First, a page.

Belief in the power of numbers goes back to ancient history and has bred a number of superstitions – just think of the number 13 and its association with bad luck.
Surprisingly, there are some who attach a meaning – usually connected to love – to the numbers of roses in a bouquet.
Being given just one rose is meant to be a sign of love at first sight while two signifies mutual love and attraction.
You might give three roses to mark the third month of your romance and four to tell your beloved that nothing can break you apart.
Giving six roses is a way of telling someone that you want to be theirs, while nine signals eternity.
While 13 of anything is often taken to be a negative, not in a bouquet of roses, where it may mean either friends forever or that you have a secret admirer.
The higher numbers also have meanings with 20 supposedly signifying sincerity and 21 signifying dedication.
Giving 50 roses is either a signal of someone with money to burn, or more romantically unconditional love, and in general, the greater the number the more extravagant the feeling it is meant to express.
But indulging in this numbers game could get expensive and actually, there is a simple way to express your love for someone special in a way that will last – and that is simply to gift them a bare root or container rose, which you can order from our website, depending on the time of year.
Do this and you will never have to worry about the hidden meanings in the numbers of roses you have given in a bouquet!
Cultivation tips for May
With the lock-down of nurseries there has been an increase in containerised roses being purchased online. It is a great time to plant containerised roses, which, subject to stock, can be purchased throughout summer. If you are not ready to plant keep well-watered!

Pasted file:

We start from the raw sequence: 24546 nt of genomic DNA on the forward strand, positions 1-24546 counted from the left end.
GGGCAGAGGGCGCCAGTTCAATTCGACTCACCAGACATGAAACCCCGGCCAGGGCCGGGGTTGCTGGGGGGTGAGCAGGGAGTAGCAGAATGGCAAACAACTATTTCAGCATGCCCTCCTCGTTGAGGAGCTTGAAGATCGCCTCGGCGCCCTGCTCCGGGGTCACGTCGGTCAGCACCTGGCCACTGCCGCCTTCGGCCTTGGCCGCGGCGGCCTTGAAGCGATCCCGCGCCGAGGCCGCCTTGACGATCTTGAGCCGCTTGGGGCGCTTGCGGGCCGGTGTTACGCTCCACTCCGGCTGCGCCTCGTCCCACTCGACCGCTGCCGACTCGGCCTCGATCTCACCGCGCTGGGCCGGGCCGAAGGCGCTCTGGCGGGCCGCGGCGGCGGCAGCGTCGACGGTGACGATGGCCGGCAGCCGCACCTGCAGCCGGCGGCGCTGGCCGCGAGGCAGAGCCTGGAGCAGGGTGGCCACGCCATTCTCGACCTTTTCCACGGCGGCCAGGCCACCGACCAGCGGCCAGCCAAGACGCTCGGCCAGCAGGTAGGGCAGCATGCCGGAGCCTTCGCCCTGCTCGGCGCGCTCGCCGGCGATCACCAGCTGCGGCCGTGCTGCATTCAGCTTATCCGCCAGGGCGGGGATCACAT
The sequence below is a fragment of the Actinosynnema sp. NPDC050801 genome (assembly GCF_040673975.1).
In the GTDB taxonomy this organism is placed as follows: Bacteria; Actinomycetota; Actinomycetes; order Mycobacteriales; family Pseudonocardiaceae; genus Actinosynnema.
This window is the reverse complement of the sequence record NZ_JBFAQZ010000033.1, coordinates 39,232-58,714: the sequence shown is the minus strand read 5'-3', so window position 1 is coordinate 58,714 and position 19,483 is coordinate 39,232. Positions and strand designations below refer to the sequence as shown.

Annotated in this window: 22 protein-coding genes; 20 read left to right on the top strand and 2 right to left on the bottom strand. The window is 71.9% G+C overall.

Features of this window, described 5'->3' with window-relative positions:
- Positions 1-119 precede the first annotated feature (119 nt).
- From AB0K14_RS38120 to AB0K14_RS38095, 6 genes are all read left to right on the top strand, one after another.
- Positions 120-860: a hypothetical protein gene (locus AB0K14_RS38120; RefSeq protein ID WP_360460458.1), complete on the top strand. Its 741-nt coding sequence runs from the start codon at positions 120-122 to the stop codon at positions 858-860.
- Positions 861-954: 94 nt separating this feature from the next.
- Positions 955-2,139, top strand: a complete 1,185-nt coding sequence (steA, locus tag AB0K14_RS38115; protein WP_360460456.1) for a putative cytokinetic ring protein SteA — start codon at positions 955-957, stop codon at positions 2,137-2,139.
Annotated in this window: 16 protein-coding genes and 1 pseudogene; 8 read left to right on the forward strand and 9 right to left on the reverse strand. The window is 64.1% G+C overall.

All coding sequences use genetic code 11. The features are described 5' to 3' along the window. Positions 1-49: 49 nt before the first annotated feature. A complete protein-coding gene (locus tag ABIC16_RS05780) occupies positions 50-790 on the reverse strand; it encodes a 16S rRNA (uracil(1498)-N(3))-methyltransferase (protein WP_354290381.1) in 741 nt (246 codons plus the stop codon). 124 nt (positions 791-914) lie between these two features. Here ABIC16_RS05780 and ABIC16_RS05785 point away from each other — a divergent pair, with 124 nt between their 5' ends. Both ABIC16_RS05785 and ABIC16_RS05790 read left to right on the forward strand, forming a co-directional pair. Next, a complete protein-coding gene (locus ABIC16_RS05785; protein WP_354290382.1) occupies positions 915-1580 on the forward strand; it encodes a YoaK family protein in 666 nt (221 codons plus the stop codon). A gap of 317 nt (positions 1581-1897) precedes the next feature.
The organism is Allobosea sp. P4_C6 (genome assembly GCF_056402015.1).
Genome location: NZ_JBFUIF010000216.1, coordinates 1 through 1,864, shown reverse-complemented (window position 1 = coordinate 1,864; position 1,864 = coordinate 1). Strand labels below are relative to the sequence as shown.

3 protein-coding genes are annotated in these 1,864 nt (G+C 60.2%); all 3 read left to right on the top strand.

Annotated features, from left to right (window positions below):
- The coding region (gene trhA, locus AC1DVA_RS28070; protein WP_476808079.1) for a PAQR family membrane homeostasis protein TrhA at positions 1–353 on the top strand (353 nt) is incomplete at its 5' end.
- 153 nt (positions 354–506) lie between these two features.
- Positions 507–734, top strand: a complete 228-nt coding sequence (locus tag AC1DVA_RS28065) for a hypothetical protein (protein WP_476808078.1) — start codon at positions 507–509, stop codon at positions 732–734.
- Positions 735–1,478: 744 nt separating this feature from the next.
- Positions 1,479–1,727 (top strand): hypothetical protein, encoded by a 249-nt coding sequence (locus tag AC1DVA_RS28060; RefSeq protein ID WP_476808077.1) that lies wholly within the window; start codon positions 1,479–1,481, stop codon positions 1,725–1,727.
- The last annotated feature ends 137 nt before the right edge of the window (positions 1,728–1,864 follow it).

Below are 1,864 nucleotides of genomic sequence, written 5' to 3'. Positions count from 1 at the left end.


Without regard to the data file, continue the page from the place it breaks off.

Make sure you water the container before tapping the plant out so that you do not disturb the root system. No extra fertilizer is needed at this stage. Do however keep well-watered, and also water any bare rooted roses planted from November to April for this their first season.
With time on everyone’s hands many are examining bare root roses planted last bare root planting season, which was completed around the end of March. Some people are worried that plants have died, but most will only just be getting into full growth after pruning, so do be patient. If you have concerns the first thing to do is cut a small amount off the growth to make sure that the inside is pithy and not brown and brittle. If brown and brittle then seek advice.
Don’t forget a preventative spraying programme with a fungicide and when necessary an insecticide. It is easier to prevent diseases than cure!